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Budget approved with no tax increases

Charlotte County residents can breathe a sigh of relief as they will see no real estate or personal property tax increases for the coming year.

The Charlotte County Board of Supervisors (BOS) approved the $65 million FY 2021/22 county budget in a unanimous vote Monday, May 10.

Real estate and mobile home taxes are set at 62 cents per $100 of assessed value. Personal property is $3.95 per $100 in assessed value. The machinery and tool tax are $3 per $100 of assessed value.

The approved budget includes $44 million in school funding, of which just over $4 million will be local funds.

This fiscal year’s budget also included a 5% salary increase for both county and school employees.

During the board’s many work sessions on the budget the most significant request for funding, other than the request from the schools,  came from the Charlotte County Fire and Rescue Association.

In March, the association’s President Walt Bailey addressed the BOS requesting $75,000 in funding for each department.

Bailey said the additional funding was needed to help the departments that have been struggling for some time. 

“In order for us to hold our heads above water, we need to get our departments to $75,000 each,” Bailey said, “Until we get to that, we are going to continue to sink.”

During its April 12 meeting, the BOS voted to give the county’s seven fire departments $80,000 each for the upcoming budget year.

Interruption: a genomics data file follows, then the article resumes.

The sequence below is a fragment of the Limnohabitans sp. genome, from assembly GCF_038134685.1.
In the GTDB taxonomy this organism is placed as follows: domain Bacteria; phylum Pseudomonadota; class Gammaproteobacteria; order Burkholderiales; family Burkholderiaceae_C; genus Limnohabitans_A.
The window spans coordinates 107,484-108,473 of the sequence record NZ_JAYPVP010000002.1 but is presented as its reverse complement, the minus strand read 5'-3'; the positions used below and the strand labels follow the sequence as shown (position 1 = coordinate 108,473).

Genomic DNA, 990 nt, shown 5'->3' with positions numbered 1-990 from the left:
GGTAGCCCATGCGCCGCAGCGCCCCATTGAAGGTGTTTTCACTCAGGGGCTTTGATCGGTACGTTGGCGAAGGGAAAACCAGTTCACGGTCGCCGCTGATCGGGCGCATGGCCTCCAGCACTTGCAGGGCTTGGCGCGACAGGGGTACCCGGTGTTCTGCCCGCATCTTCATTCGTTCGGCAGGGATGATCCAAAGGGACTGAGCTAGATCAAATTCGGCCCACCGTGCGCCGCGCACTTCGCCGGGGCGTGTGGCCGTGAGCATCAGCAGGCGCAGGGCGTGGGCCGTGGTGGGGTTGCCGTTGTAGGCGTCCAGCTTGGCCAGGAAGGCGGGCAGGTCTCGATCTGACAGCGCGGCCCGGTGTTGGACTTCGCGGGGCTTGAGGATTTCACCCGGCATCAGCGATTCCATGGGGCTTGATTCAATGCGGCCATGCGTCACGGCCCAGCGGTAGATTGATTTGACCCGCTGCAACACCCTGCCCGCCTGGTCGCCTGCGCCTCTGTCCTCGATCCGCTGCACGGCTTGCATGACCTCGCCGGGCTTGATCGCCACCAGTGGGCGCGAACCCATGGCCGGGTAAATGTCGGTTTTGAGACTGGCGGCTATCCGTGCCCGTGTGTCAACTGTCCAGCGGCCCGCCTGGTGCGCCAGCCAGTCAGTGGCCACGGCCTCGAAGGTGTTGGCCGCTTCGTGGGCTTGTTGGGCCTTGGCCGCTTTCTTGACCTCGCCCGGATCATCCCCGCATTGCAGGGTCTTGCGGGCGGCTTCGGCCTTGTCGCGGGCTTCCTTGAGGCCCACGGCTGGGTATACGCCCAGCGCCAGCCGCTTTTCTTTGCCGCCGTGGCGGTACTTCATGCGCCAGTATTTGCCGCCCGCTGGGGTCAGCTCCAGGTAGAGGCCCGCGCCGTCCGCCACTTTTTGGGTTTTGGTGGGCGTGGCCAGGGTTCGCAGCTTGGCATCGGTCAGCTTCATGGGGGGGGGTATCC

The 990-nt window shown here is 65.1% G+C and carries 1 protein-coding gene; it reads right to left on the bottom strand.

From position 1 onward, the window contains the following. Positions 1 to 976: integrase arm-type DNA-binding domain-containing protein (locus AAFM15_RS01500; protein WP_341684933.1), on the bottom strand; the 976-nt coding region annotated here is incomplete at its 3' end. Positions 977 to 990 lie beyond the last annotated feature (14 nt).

The FY21/22 budget sets aside $55,000 for each department, but the board approved giving each department an additional $25,000 each in one-time funding.

According to County Administrator Dan Witt, portions of the $190,000 left in the CARES Act funds will be used to cover the additional $25,000.

“If financial details can be worked out, then the departments will receive the additional $25,000 before July 1,” Witt said.

One organization that currently serves citizens of the county, the Tri-County Community Action Agency (TCCAA), was, however, left out of the new budget.

TCCAA serves low-income families in Halifax, Mecklenburg, and Charlotte counties and has requested just over $18,000; however, supervisors elected to move away from the agency during the budget work session.

According to County Administrator Dan Witt, the BOS now wants to rejoin with STEPS to have needed services provided to its citizens.

STEPS serves South Central Virginia providing community services such as housing, education, workforce, and economic development.

Currently, STEPS operates the Head Start Program in Charlotte County.

Charlotte County was a part of STEPS at one time but left in the early 2000s to join TCCAA.

“The board has decided that they would like to rejoin with STEPS to be with the rest of those counties that are served in the region,” Witt said.

According to Witt, the funds will remain in the FY21/22 budget until a final decision is made as to which organization will serve the county.

That decision is expected to come sometime in July.